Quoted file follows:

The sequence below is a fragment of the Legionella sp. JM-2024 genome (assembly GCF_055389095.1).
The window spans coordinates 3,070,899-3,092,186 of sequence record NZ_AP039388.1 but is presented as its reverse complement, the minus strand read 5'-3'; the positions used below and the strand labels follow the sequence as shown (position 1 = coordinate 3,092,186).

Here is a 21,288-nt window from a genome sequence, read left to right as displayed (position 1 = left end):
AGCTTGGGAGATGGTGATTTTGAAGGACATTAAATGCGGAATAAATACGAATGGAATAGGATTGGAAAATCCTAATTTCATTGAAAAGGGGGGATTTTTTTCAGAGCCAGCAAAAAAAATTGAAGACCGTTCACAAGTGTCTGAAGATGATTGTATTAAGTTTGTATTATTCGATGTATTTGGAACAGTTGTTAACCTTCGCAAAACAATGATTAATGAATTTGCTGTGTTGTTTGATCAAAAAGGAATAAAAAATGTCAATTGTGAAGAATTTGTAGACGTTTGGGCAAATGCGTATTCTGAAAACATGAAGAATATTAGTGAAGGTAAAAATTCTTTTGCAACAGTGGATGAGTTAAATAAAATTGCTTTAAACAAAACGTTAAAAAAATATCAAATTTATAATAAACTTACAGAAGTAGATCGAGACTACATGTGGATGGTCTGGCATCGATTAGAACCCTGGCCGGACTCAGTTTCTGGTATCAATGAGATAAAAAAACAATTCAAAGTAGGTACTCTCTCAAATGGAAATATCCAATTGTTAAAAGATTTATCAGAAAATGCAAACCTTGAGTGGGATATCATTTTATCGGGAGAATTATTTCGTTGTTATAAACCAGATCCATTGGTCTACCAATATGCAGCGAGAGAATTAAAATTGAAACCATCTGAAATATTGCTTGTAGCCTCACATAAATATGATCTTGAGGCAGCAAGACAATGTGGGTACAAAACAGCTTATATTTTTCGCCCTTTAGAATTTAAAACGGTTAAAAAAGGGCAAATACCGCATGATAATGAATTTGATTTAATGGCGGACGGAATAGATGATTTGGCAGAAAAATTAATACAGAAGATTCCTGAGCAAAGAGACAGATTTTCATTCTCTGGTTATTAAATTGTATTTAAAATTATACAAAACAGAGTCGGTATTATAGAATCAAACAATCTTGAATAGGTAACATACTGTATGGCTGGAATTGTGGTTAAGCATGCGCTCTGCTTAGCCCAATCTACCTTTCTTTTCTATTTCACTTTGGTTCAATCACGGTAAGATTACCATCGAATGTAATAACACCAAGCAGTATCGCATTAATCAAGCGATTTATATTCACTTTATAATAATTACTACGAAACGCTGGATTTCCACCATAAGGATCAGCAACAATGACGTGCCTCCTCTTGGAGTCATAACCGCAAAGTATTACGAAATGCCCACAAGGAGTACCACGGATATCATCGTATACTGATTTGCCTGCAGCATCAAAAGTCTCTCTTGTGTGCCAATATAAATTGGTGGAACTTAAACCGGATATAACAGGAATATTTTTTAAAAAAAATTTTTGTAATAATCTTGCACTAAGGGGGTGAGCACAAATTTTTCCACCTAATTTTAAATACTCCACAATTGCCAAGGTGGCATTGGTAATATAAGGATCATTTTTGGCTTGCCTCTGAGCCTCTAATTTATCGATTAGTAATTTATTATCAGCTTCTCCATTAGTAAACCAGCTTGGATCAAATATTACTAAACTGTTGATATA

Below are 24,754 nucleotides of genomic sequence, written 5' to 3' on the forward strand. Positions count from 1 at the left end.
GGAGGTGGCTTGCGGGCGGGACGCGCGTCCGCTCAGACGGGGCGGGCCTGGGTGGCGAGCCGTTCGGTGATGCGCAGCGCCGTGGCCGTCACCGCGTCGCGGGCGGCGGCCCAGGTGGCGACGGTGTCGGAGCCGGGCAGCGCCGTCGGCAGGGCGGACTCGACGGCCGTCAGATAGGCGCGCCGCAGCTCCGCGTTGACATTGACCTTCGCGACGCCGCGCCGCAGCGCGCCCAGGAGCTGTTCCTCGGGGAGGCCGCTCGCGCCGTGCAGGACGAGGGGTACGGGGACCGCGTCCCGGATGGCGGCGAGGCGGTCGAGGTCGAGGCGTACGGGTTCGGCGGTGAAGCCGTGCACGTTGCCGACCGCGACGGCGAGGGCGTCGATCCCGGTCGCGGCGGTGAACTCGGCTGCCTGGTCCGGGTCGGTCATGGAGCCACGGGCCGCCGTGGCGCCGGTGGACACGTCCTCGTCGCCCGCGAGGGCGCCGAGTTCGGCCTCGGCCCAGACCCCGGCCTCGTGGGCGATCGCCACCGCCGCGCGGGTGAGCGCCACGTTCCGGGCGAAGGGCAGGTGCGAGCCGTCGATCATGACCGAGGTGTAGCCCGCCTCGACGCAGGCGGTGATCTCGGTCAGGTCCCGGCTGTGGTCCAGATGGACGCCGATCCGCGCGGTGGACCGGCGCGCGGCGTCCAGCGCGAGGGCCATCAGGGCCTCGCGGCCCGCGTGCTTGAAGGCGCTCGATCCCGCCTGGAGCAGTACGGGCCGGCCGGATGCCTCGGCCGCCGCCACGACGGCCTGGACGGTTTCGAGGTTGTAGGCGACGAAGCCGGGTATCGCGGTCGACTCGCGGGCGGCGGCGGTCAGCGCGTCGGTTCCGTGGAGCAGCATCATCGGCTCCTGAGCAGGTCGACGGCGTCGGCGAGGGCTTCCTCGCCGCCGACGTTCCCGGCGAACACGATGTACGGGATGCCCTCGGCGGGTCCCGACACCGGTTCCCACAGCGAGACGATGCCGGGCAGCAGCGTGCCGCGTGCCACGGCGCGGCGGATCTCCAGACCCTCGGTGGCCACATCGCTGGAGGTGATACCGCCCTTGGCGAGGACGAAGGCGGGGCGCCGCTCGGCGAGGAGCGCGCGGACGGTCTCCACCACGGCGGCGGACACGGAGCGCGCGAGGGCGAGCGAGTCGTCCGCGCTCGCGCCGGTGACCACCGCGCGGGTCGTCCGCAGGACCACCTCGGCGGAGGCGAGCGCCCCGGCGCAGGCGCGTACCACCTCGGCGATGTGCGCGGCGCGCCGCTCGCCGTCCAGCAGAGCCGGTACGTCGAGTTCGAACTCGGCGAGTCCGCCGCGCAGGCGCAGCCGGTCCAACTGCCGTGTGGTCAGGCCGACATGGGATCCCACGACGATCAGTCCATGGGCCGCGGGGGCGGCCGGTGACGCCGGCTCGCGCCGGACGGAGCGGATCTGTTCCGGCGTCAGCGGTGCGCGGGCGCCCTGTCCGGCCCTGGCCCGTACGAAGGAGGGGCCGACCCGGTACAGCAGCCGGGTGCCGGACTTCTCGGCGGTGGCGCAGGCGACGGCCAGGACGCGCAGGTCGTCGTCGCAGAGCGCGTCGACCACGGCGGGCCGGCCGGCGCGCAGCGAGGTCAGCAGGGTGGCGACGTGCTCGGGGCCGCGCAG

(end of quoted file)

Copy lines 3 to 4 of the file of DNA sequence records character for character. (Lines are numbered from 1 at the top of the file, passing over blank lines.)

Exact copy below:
Here is a 21,288-nt window from a genome sequence, read left to right as displayed (position 1 = left end):
AGCTTGGGAGATGGTGATTTTGAAGGACATTAAATGCGGAATAAATACGAATGGAATAGGATTGGAAAATCCTAATTTCATTGAAAAGGGGGGATTTTTTTCAGAGCCAGCAAAAAAAATTGAAGACCGTTCACAAGTGTCTGAAGATGATTGTATTAAGTTTGTATTATTCGATGTATTTGGAACAGTTGTTAACCTTCGCAAAACAATGATTAATGAATTTGCTGTGTTGTTTGATCAAAAAGGAATAAAAAATGTCAATTGTGAAGAATTTGTAGACGTTTGGGCAAATGCGTATTCTGAAAACATGAAGAATATTAGTGAAGGTAAAAATTCTTTTGCAACAGTGGATGAGTTAAATAAAATTGCTTTAAACAAAACGTTAAAAAAATATCAAATTTATAATAAACTTACAGAAGTAGATCGAGACTACATGTGGATGGTCTGGCATCGATTAGAACCCTGGCCGGACTCAGTTTCTGGTATCAATGAGATAAAAAAACAATTCAAAGTAGGTACTCTCTCAAATGGAAATATCCAATTGTTAAAAGATTTATCAGAAAATGCAAACCTTGAGTGGGATATCATTTTATCGGGAGAATTATTTCGTTGTTATAAACCAGATCCATTGGTCTACCAATATGCAGCGAGAGAATTAAAATTGAAACCATCTGAAATATTGCTTGTAGCCTCACATAAATATGATCTTGAGGCAGCAAGACAATGTGGGTACAAAACAGCTTATATTTTTCGCCCTTTAGAATTTAAAACGGTTAAAAAAGGGCAAATACCGCATGATAATGAATTTGATTTAATGGCGGACGGAATAGATGATTTGGCAGAAAAATTAATACAGAAGATTCCTGAGCAAAGAGACAGATTTTCATTCTCTGGTTATTAAATTGTATTTAAAATTATACAAAACAGAGTCGGTATTATAGAATCAAACAATCTTGAATAGGTAACATACTGTATGGCTGGAATTGTGGTTAAGCATGCGCTCTGCTTAGCCCAATCTACCTTTCTTTTCTATTTCACTTTGGTTCAATCACGGTAAGATTACCATCGAATGTAATAACACCAAGCAGTATCGCATTAATCAAGCGATTTATATTCACTTTATAATAATTACTACGAAACGCTGGATTTCCACCATAAGGATCAGCAACAATGACGTGCCTCCTCTTGGAGTCATAACCGCAAAGTATTACGAAATGCCCACAAGGAGTACCACGGATATCATCGTATACTGATTTGCCTGCAGCATCAAAAGTCTCTCTTGTGTGCCAATATAAATTGGTGGAACTTAAACCGGATATAACAGGAATATTTTTTAAAAAAAATTTTTGTAATAATCTTGCACTAAGGGGGTGAGCACAAATTTTTCCACCTAATTTTAAATACTCCACAATTGCCAAGGTGGCATTGGTAATATAAGGATCATTTTTGGCTTGCCTCTGAGCCTCTAATTTATCGATTAGTAATTTATTATCAGCTTCTCCATTAGTAAACCAGCTTGGATCAAATATTACTAAACTGTTGATATA